Saving Lives Through Cross-Domain Alerts During Natural Disasters

Alex Varshavsky

Alex Varshavsky, CEO, Talksum

The strongest earthquake in 25 years rocked the Bay Area and California’s wine country last weekend – igniting fires, outing electricity, damaging wineries, causing floods, cracking historical buildings, and closing down local shops and restaurants. More than 100 people were sent to hospitals from the 6.1 quake, which was centered in American Canyon, just 35 miles from the Talksum headquarters.

Napa EarthquakeThere was no warning given during the temblor, which occurred at 3:30 am on Sunday, August 23. There was, however, a warning system that was in place and worked, according to the local press. Ten seconds before the shaking started, a computer at the University of California, Berkeley, sent out a warning from their seismological laboratory, which can detect when an earthquake starts within the earth’s crust minutes before the shaking hits the surface.

The earthquake alert system, which is used by the Bay Area Rapid Transit (BART) to halt trains automatically upon earthquake detections of high magnitude, works today but isn’t available to the public because of a lack of government funding. Last year, Gov. Jerry Brown signed a law that ordered a “ShakeAlert” system using the technology developed by UC Berkeley and the U.S. Geological Survey, in cooperation with scientists at the California Institute of Technology and the University of Washington. A lack of funding has halted this system, as it would cost about $100 million to build and test.

If such a system existed and could be applied across multiple domains such as the public sector, transportation, and energy, to name a few, real-time alerts could then be useful for first responders, emergency services, hospital readiness, traffic management, road conditions, potential power outages, public safety issues, insurance systems, commercial vehicle operations, service centers, and so on. More importantly, it could save lives during catastrophes and disasters.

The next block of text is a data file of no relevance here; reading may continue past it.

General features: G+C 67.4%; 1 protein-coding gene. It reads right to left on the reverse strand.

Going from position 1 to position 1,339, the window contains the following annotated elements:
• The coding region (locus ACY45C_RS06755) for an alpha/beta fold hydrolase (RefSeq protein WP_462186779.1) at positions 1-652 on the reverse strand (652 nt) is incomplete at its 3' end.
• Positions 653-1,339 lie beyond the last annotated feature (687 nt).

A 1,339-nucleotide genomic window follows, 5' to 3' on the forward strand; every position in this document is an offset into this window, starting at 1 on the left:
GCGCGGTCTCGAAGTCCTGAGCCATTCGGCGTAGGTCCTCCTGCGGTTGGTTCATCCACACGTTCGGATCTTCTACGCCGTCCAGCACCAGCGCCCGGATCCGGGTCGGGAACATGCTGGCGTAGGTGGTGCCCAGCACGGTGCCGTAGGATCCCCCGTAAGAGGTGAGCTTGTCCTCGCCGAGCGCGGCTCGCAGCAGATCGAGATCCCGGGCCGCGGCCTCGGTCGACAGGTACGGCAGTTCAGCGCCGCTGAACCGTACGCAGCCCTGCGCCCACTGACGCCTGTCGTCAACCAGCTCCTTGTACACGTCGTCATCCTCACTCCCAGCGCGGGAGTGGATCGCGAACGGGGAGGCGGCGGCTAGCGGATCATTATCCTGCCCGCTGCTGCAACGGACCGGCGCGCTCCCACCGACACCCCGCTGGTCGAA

Today, the real-time Talksum Data Stream Router, or TDSR, provides the basis for an alert system such as this – at a fraction of the cost. The TDSR handles most types of incoming data – including sensor data – from disparate sources. Data can consist of structured, semi-structured, or non-structured formats. Once ingested, the TDSR transforms, aggregates, enriches, filters, data reduces, and contextually routes – in real time and simultaneously – alerts, as well as other actionable data, to multiple downstream systems, including dashboards, storage, business intelligence tools, and databases.

The TDSR is highly configurable, can be easily deployed for highly specialized solutions without the need for specialized coding, and includes the foundational components for regulatory compliance, government standards, and policy control.

Not only can the Talksum solution save lives through cross-domain alerts, it also offers security controls that span firewalls, intrusion detection systems, anti-virus and anti-malware systems, network devices, server hosts, applications, physical systems, and more to eliminate the problems before they happen.

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Thoughts About Energy at ETS 2014

Alex VarshavskyAlex Varshavsky, CEO, Talksum

Last week (March 24-25), I attended the inaugural Energy Thought Summit (ETS) in Austin, TX, to both attend sessions and to moderate the Big Data/Analytics panel. The summit brought the world’s thought leaders together to debate the state and future of energy. Apple co-founder and Fusion-io Chief Scientist Steve Wozniak, who made a dramatic entry on the revolutionary Segway scooter, opened the event with his keynote address.

Sessions included smart grid realization; cyber security; utility of the future; smart cities; energy efficiencies; the smart consumer; grid edge opportunities; standards, policies, and emerging business models; and of course the panel I moderated – Big Data/Analytics.

The Big Data/Analytics panel consisted of the following energy thought leaders:

  • Bill Meehan, Esri, Director of Utility Solutions
  • Jeff Nichols, San Diego Gas & Electric, Director of Information Security and Management
  • Amit Narayan, AutoGrid, CEO
  • Larsh Johnson, eMeter (a Siemens Business), CTO & Founder
  • Brewster McCracken, Pecan Street Inc., CEO
  • Steve Collier, Milsoft Utility Solutions, Director of Smart Grid

I started the panel with a rapid-fire round of a simple, yet provocative question – what is Big Data?Talksum CEO Alex Varshavsky Moderates About Energy atthe ETS Panel

This paved the way for introducing each panelist and their company’s role within the Big Data space as it pertains to the Energy sector.

Next, I followed with the question where are we going with Big Data, and how do we get there?

Steve brought up distribution fault analysis, which uses algorithms at the device level (PMUs), away from the central site, to intelligently anticipate and prevent difficulties and faults (e.g., outages), rather than react to them.